Classic Nickelodeon: The Adventures of Pete and Pete

When you think of old nickelodeon, you probably think of cartoons and sliming and the various game shows that gave Nick its trademark. Among all those old shows, however, were some unlikely classics that managed to stick with us through the decades. One of the closest series to my heart, personally, is The Adventures of Pete and Pete, a surreal show about two brothers, each of whom is named Pete, and their many (sometimes epic) adventures in the suburbs.

The show has the unique ability to portray life from a child's point of view in a very honest and genuine way. When I watch Pete and Pete, I think to myself: Yes, I really did see the world like that when I was young. It has a tendency to take the small everyday things that are easily overlooked and blow them up into a quest and a life lesson. Much can be learned from Pete and Pete, much more than you'd expect.

The characters in the show are extremely likable, and not just the main characters like the two Petes and their friend Ellen--even the the ridiculous villains like Open Face (who always eats open-face sandwiches--even in church) and Endless Mike Hellstrom are memorable and are just impossible to dislike. The only people who might be weirder than even these guys are the various adults in this universe, like the school bus driver who is perpetually broken up with his girlfriend, the crossing guard who can't quit smoking, and all the meddling parents and teachers.

The situations in the episodes are, as I said, surreal, like one episode where the school bus driver goes insane (from a broken heart) during a field trip and leaves the bus to drive itself while he walks up and down the aisle and sings a song, and another where Little Pete meets the perfectionist underwear inspector who inspected his underwear and is taken on as a protege, and another where Big Pete struggles over the moral implications of catching a famous fish with his father in a lake they've frequented since his youth, and yet another where Ellen takes a political stand against Algebra and ends up driving her number-obsessed math teacher away. I could go on and on; this show is crazy, but in a subtle way. None of the characters seem aware of the wackiness and treat all the weirdness as if it were normal, which makes it even more endearing.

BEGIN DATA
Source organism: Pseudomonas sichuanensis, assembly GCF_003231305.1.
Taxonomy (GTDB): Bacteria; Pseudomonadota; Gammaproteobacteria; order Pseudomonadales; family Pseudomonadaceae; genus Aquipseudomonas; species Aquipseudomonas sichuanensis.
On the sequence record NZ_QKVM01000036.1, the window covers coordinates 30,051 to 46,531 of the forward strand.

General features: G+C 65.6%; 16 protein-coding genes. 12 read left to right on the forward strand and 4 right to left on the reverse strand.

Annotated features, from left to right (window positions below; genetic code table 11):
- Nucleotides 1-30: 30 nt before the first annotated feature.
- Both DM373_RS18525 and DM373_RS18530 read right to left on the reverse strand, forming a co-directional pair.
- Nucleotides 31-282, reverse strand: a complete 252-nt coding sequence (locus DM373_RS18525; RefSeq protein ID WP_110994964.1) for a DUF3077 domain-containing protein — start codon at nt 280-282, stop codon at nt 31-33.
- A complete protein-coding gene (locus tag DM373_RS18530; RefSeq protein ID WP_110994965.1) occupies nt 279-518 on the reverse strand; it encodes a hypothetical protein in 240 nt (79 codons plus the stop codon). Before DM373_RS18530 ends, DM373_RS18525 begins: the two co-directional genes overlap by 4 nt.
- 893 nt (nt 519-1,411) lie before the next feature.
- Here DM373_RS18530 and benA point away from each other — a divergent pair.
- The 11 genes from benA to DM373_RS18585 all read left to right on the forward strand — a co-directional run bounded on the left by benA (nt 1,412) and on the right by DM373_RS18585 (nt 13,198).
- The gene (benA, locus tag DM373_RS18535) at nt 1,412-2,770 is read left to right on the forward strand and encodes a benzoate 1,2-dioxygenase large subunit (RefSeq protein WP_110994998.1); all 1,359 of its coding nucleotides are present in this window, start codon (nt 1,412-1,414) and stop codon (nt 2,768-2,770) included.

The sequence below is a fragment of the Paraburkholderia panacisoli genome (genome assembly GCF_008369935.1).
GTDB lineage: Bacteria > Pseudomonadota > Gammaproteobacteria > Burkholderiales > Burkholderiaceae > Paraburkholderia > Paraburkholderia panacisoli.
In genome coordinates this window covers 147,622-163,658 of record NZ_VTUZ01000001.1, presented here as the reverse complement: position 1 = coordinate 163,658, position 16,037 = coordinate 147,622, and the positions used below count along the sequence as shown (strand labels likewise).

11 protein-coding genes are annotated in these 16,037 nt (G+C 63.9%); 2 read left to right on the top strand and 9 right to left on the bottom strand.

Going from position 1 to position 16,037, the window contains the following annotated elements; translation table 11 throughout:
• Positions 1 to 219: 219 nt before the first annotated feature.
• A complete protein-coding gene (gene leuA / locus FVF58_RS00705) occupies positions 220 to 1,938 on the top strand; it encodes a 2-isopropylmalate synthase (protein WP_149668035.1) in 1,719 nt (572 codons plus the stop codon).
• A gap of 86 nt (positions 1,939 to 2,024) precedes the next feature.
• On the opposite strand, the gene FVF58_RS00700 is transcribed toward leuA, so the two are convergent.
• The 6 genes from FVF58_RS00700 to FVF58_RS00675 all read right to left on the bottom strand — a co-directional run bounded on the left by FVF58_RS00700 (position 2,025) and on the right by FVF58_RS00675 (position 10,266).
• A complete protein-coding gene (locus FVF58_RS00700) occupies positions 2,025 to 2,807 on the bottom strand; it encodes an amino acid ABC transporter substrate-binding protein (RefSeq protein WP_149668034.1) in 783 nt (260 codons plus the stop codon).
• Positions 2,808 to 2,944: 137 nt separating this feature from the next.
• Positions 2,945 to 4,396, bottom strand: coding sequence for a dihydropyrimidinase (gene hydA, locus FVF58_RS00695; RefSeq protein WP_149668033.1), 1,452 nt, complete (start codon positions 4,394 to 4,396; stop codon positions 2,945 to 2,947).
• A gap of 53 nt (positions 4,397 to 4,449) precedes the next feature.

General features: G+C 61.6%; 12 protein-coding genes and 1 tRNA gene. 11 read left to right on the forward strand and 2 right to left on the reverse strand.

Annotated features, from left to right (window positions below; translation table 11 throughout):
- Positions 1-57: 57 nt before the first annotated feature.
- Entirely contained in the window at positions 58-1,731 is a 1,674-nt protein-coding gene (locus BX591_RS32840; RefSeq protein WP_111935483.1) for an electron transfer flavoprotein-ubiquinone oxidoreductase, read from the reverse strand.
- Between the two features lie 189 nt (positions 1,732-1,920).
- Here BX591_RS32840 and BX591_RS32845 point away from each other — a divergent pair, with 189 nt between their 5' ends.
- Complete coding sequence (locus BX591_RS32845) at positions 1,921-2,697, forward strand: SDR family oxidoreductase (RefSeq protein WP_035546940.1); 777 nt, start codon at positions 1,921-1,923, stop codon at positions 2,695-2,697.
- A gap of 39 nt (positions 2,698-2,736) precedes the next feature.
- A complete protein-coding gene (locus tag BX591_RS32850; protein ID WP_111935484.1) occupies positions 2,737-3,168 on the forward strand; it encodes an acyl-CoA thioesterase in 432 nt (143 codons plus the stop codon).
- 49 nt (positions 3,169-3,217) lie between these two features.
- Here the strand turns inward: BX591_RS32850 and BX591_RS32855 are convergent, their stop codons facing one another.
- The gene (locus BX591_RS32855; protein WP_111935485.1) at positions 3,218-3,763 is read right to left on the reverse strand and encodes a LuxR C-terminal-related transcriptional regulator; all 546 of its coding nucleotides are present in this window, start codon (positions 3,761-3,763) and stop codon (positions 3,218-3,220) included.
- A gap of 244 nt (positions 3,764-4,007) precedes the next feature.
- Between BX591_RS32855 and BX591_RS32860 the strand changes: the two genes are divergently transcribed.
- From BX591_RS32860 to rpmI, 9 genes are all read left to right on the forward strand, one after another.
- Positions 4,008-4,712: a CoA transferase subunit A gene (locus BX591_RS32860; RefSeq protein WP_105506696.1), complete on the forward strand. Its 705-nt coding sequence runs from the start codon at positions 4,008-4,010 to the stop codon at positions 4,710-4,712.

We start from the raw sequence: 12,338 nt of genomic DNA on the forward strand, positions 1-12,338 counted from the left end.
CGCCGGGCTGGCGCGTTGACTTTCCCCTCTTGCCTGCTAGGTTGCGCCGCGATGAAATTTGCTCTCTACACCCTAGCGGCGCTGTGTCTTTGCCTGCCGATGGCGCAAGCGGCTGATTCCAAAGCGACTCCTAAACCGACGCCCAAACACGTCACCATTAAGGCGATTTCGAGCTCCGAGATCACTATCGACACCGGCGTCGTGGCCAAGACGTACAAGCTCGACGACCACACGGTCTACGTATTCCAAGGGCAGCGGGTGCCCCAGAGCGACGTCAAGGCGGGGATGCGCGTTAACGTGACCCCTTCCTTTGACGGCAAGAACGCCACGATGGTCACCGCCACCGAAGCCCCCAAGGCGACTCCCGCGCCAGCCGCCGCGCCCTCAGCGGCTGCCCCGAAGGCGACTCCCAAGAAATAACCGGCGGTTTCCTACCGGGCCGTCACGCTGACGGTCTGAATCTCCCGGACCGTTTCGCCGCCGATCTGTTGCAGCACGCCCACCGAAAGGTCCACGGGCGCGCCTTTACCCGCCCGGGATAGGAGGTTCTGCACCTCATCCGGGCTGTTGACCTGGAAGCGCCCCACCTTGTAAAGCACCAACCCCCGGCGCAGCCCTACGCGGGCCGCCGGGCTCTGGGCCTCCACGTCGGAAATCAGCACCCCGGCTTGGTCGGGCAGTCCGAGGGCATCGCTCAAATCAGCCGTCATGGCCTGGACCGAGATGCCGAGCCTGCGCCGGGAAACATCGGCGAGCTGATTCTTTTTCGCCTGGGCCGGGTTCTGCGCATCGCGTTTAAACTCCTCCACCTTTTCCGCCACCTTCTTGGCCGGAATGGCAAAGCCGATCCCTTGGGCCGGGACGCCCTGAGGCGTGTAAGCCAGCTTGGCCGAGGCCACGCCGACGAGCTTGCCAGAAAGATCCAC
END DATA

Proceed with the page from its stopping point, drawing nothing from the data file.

The music for the show is very fitting and quite good at times. Many of the songs that play during the episodes are by Polaris, the band that plays the theme song (and appears in the opening credits).

Overall, this is one of the best shows Nickelodeon has ever produced, and is one of the best children's shows I've ever had the pleasure of watching. It easily trumps the other classics, even the good ones--Clarissa Explains It All, Alex Mac, etc--and my only lament is that it did not run for longer than it did (three seasons).

If you haven't seen this show, drop everything you're doing and go get the DVD's; yes, it's that important. I wish there was somewhere (legal) to download the episodes, like Amazon's Unbox, and I wish more than just the first two season sets had been released, but we'll make do with what we have! Just watch the show; it could quite possibly change your life. After you're done, come back and then we'll talk.

No, seriously, watch it.


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